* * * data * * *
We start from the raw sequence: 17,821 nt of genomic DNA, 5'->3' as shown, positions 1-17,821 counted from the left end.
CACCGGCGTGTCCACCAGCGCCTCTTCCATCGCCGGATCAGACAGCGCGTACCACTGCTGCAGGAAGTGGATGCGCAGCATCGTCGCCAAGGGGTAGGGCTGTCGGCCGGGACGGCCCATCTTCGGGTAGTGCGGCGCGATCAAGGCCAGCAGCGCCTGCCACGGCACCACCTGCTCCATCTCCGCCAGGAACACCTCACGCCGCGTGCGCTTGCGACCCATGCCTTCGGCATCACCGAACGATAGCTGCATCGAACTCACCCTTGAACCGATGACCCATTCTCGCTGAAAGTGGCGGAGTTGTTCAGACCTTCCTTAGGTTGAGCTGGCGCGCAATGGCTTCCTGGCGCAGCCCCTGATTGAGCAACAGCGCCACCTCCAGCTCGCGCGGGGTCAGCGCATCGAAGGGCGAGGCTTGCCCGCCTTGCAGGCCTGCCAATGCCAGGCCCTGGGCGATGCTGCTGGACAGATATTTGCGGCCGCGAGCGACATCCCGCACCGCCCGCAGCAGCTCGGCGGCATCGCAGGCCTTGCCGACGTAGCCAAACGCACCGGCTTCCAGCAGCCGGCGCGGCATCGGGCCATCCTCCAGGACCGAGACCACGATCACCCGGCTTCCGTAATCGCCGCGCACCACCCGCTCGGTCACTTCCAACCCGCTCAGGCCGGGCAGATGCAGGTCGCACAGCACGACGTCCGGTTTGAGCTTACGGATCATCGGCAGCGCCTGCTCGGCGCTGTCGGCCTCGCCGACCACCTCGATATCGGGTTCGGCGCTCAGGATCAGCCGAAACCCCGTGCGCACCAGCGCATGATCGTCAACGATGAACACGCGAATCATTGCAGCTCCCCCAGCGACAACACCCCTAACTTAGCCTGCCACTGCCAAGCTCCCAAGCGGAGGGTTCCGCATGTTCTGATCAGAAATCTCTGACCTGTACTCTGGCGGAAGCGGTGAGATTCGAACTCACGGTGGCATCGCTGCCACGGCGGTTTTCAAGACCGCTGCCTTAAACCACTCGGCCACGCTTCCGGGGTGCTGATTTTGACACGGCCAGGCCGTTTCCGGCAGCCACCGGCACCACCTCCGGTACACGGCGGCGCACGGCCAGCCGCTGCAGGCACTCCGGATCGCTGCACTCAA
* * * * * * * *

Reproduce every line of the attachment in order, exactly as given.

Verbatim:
We start from the raw sequence: 17,821 nt of genomic DNA, 5'->3' as shown, positions 1-17,821 counted from the left end.
CACCGGCGTGTCCACCAGCGCCTCTTCCATCGCCGGATCAGACAGCGCGTACCACTGCTGCAGGAAGTGGATGCGCAGCATCGTCGCCAAGGGGTAGGGCTGTCGGCCGGGACGGCCCATCTTCGGGTAGTGCGGCGCGATCAAGGCCAGCAGCGCCTGCCACGGCACCACCTGCTCCATCTCCGCCAGGAACACCTCACGCCGCGTGCGCTTGCGACCCATGCCTTCGGCATCACCGAACGATAGCTGCATCGAACTCACCCTTGAACCGATGACCCATTCTCGCTGAAAGTGGCGGAGTTGTTCAGACCTTCCTTAGGTTGAGCTGGCGCGCAATGGCTTCCTGGCGCAGCCCCTGATTGAGCAACAGCGCCACCTCCAGCTCGCGCGGGGTCAGCGCATCGAAGGGCGAGGCTTGCCCGCCTTGCAGGCCTGCCAATGCCAGGCCCTGGGCGATGCTGCTGGACAGATATTTGCGGCCGCGAGCGACATCCCGCACCGCCCGCAGCAGCTCGGCGGCATCGCAGGCCTTGCCGACGTAGCCAAACGCACCGGCTTCCAGCAGCCGGCGCGGCATCGGGCCATCCTCCAGGACCGAGACCACGATCACCCGGCTTCCGTAATCGCCGCGCACCACCCGCTCGGTCACTTCCAACCCGCTCAGGCCGGGCAGATGCAGGTCGCACAGCACGACGTCCGGTTTGAGCTTACGGATCATCGGCAGCGCCTGCTCGGCGCTGTCGGCCTCGCCGACCACCTCGATATCGGGTTCGGCGCTCAGGATCAGCCGAAACCCCGTGCGCACCAGCGCATGATCGTCAACGATGAACACGCGAATCATTGCAGCTCCCCCAGCGACAACACCCCTAACTTAGCCTGCCACTGCCAAGCTCCCAAGCGGAGGGTTCCGCATGTTCTGATCAGAAATCTCTGACCTGTACTCTGGCGGAAGCGGTGAGATTCGAACTCACGGTGGCATCGCTGCCACGGCGGTTTTCAAGACCGCTGCCTTAAACCACTCGGCCACGCTTCCGGGGTGCTGATTTTGACACGGCCAGGCCGTTTCCGGCAGCCACCGGCACCACCTCCGGTACACGGCGGCGCACGGCCAGCCGCTGCAGGCACTCCGGATCGCTGCACTCAA